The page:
EVs to impact repair capacity

The growth of electric vehicles (EV) will have a wide-reaching impact on the repair industry, according to a report released by Activate Group.

It found that additional safety considerations linked to high-voltage vehicle batteries will affect the full repair cycle, from initial notification of an incident to recovery and repair.

Victoria Turner, Activate Group’s chief commercial officer, said, “Up until now, electric and hybrid vehicles have been a small proportion of the vehicles on the road. Projections for the next 10 years suggest that EV adoption will grow rapidly. In 2021 AFVs accounted for 19% of the claims we handled for vehicles under two years old.

“The ability to safely handle high-voltage batteries is quickly becoming a standard requirement throughout the repair supply chain. In partnership with our suppliers, we’ve worked to ensure that we have UK-wide EV capability to handle current demand and prepare for future growth.

“This report brings our research together to highlight the updated processes, training and equipment needed to prepare for changing fuel trends.”

The report combines data from the 100,000-plus claims handled by Activate Group in 2021 with expert insight from the business’ leaders and supplier partners.

While some areas of the repair cycle will need relatively small changes, such as a simple tweak to the questions asked when an incident is reported to check for battery damage, others require more significant investment.

Anyone working with a high-voltage battery needs specific training and equipment to keep them safe.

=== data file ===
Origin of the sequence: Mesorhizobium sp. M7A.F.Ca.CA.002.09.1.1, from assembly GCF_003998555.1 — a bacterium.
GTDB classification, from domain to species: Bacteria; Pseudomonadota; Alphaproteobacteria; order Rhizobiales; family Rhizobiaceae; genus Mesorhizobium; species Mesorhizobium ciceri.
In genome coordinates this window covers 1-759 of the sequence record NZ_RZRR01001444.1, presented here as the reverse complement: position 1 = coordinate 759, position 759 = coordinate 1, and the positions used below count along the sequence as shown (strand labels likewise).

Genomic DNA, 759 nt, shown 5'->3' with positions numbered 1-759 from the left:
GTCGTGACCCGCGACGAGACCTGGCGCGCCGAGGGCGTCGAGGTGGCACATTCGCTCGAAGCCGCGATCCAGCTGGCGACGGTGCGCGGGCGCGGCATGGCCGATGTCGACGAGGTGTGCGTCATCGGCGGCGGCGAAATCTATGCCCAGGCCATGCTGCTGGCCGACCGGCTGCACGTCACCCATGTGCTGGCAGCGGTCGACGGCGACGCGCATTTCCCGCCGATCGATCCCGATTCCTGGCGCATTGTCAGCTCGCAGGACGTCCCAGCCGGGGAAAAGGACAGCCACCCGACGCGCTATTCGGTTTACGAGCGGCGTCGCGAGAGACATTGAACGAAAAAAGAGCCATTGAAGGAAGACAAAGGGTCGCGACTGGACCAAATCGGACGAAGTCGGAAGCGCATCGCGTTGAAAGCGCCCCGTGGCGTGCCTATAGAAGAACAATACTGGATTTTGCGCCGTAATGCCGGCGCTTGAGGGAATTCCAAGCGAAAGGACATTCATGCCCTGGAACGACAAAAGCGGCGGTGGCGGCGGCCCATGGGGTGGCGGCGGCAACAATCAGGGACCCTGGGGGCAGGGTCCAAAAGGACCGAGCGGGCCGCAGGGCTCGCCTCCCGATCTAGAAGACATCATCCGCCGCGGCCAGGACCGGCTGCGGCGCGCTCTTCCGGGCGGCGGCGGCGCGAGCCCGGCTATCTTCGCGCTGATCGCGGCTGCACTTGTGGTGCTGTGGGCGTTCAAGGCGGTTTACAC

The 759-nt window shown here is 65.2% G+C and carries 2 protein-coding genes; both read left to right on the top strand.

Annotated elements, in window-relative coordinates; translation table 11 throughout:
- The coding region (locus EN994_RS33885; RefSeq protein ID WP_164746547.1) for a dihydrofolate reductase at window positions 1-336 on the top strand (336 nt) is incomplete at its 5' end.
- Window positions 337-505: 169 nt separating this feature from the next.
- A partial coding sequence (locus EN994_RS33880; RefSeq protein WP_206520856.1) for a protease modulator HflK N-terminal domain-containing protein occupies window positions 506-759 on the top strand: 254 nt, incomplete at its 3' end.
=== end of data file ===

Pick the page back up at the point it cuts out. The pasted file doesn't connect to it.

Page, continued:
Activate Group’s 2021 data shows that, while EVs appear to be involved in less incidents, a ratio of 1.8 compared to 2.7 for combustion engine vehicles, they currently take longer to repair. The average key to key time for AFVs was 1.5 days longer than their combustion engine counterparts in 2021. Several factors came together to drive this trend including parts availability and additional health and safety measures in the repair process.

Turner said: “New technology often adds complexity at first, and as the EV market matures it’s likely that parts order times will fall in line with other fuel types. However, some additional time is directly linked to the high-voltage battery, which often needs to be powered down or even completely removed to allow a safe repair.”

The report concludes by calling for further collaboration across the supply chain to build a clear picture of the full impact of high-voltage batteries.

Turner said: “Vehicle technology is evolving at pace. Businesses that have not yet invested in EV capability need to do it quickly to avoid being left behind as demand increases over the months and years ahead.”